The irony of coronavirus
What no Government, for all their good intentions could do, what no slew of alarming documentaries, celebrity endorsements or Greta Thunberg's could achieve has been done in a matter of weeks — by a virus.
Planes crouch idle beside eerily empty airport terminals, once heaving highways are bare of commuters and cities under lockdown gradually shrug off great shrouds of smog to reveal blue skies.
For the first time in many decades, we collectively face an uncertain future, one which may not look much like our past.
Not because of the potential health implications of Covid-19, but, a suspicious mind might suggest, rather because this virus has achieved what Governments all over the world have been seeking to achieve for some time.
A world where border controls are reinstated, capitalism is limited to those activities accepted by the state and our global addiction to migration — be it air, land or sea has been severed — cold turkey . . . thereby breaking the stranglehold the oil industry has had on humanity for close to a century.
Admittedly this all sounds like something out of a George Orwell novel — but you have to ask to yourself, will the world really go back to the way it was? And if it does — how long will it take?
These are troubling times, however, few countries are better placed than New Zealand to weather the storm of a global pandemic.
Yes, we are heavily reliant on inbound travel and the tourism dollar. However, this nation has far less exposure to the service sector than many countries and at its heart, we remain a nation of growers — with primary products unpinning the core of our economic base.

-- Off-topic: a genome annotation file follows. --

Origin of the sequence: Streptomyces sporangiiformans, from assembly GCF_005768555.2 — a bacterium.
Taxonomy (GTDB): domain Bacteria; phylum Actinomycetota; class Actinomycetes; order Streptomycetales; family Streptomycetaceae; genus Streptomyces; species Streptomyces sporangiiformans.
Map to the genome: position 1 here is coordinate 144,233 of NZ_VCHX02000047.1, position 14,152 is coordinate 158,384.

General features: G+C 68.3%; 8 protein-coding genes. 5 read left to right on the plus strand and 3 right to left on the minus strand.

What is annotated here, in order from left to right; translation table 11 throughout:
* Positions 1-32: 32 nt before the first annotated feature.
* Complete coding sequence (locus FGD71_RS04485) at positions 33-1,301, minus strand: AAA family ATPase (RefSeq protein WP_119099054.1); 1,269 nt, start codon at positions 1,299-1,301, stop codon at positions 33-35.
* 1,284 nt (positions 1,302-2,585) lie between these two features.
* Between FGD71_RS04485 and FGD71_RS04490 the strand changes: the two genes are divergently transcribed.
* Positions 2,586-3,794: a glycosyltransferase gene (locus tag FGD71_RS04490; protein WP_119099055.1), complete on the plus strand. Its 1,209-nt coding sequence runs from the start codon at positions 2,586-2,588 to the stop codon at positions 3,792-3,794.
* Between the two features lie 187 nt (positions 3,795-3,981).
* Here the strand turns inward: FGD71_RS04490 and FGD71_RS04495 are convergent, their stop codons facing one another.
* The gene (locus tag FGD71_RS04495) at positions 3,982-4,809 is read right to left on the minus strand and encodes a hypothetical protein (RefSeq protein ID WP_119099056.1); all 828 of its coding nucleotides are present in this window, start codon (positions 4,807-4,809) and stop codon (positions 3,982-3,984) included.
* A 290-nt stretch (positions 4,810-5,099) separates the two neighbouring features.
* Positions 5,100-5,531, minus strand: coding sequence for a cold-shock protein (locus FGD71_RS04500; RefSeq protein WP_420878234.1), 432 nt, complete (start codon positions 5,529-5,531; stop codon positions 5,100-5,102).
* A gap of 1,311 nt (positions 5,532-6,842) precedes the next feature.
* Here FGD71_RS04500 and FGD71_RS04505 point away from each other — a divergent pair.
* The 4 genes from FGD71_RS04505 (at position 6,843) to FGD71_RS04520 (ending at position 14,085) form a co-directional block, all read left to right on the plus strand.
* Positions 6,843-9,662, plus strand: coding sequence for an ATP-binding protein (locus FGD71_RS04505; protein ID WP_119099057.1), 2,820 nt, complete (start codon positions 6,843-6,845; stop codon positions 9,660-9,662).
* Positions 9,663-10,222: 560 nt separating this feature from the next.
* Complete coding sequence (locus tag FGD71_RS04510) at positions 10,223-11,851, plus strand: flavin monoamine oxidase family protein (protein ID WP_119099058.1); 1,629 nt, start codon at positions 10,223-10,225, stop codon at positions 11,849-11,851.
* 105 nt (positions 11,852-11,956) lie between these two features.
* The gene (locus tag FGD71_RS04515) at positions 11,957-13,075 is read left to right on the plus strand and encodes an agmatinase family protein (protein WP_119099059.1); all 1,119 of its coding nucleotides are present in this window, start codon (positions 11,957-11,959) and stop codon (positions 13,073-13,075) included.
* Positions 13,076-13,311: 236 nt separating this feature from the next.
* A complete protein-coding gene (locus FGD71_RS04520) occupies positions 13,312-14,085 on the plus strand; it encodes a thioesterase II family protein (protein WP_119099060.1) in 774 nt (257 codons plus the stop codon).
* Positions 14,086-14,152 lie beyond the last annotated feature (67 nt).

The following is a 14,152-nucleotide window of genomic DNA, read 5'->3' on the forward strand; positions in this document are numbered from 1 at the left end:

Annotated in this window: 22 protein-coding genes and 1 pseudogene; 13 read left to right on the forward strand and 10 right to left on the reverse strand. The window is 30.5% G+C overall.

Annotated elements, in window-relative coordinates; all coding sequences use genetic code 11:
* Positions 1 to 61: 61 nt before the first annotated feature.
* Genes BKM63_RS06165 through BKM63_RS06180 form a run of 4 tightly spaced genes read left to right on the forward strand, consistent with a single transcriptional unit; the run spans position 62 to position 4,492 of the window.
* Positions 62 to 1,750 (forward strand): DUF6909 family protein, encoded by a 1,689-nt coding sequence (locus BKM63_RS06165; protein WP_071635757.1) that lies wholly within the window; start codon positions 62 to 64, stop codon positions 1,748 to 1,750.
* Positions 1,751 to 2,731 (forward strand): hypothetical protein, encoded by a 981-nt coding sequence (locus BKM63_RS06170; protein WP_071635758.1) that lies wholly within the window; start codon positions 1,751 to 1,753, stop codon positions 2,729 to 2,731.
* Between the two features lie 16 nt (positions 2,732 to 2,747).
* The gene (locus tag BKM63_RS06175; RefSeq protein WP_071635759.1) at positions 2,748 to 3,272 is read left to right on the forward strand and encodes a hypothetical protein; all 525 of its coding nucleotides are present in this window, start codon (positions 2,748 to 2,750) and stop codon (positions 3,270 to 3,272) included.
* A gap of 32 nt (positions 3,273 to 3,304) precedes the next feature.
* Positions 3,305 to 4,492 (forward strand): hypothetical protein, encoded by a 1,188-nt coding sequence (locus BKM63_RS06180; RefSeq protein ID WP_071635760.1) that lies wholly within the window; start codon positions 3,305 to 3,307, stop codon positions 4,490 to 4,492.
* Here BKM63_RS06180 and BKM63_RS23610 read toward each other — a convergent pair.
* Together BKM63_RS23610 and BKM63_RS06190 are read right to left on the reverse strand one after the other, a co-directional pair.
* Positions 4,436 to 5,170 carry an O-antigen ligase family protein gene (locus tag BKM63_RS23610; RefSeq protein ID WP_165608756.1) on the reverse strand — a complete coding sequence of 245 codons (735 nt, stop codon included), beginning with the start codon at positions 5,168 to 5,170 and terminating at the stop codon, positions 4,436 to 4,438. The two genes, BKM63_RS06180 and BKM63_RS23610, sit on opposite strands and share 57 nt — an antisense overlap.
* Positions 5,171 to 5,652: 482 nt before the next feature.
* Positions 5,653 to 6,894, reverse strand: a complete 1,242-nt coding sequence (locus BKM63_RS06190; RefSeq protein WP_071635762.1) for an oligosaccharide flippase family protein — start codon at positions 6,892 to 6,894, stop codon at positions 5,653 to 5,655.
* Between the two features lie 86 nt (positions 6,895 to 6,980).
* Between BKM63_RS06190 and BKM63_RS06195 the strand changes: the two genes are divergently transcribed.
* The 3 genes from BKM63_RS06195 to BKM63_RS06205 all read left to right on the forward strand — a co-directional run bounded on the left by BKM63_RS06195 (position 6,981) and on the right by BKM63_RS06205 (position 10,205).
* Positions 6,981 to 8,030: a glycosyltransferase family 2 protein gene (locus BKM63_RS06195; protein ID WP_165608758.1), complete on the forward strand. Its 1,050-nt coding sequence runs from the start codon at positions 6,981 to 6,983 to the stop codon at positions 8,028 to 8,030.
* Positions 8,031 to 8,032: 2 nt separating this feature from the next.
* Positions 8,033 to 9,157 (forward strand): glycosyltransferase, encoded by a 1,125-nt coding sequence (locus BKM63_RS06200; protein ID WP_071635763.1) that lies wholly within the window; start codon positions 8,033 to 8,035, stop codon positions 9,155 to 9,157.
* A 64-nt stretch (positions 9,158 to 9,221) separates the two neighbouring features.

It may perhaps be lost on the Government amidst the current pandemonium, but there is likely a wry expression on the faces of those in the primary sector who have spent the last two years defending their right to exist in the face of a Government hell-bent on designing the economy sans farming.
Its relentless emphasis on the perceived shortfalls of the primary sector were increasingly bending the spirit of growers, already fatigued by an endless procession of new regulations, required submissions and loudly hailed as needing to make way for the “transition to a low-emissions economy” otherwise known as the plan to plant 2.8million hectares of pine trees.
The fact that in the face of widespread drought, a somewhat withdrawn Chinese economy and global upheaval — New Zealand food products continue to find ready markets, providing a steady stream of reliable employment and high quality, high value exports should not be lost on anyone.
The brave new world, whatever its shape and however our transport networks, national borders and public health systems evolve in response to Covid-19, will continue to prioritise food security above all. A hungry country is not a happy country, and an unhappy country is prone to turfing out its leadership.
We are uniquely blessed with a climate which, even at its worst, still grows food willingly and sustains not only our domestic population but also those countries who have long since outgrown their capacity for self-sufficiency.
In a time of global uncertainly, trade disruptions and employment upheaval — there is no better time to have growers at your back, feeding both our communities and our economy.
Given the huge scale economic support packages required in the coming weeks and months, all of which must be funded somehow, the ability to lean on reliable taxes earned in the provinces will be a key feature for this and subsequent Governments over the coming years.
The ability to maintain export earnings while supporting those under pressure from the current turmoil will ultimately determine how deeply the Covid-19 wound will cut, and how long it takes to heal.
While there are many choices which can be limited in such strange times as these, thankfully for this country, the need to eat is not one of them.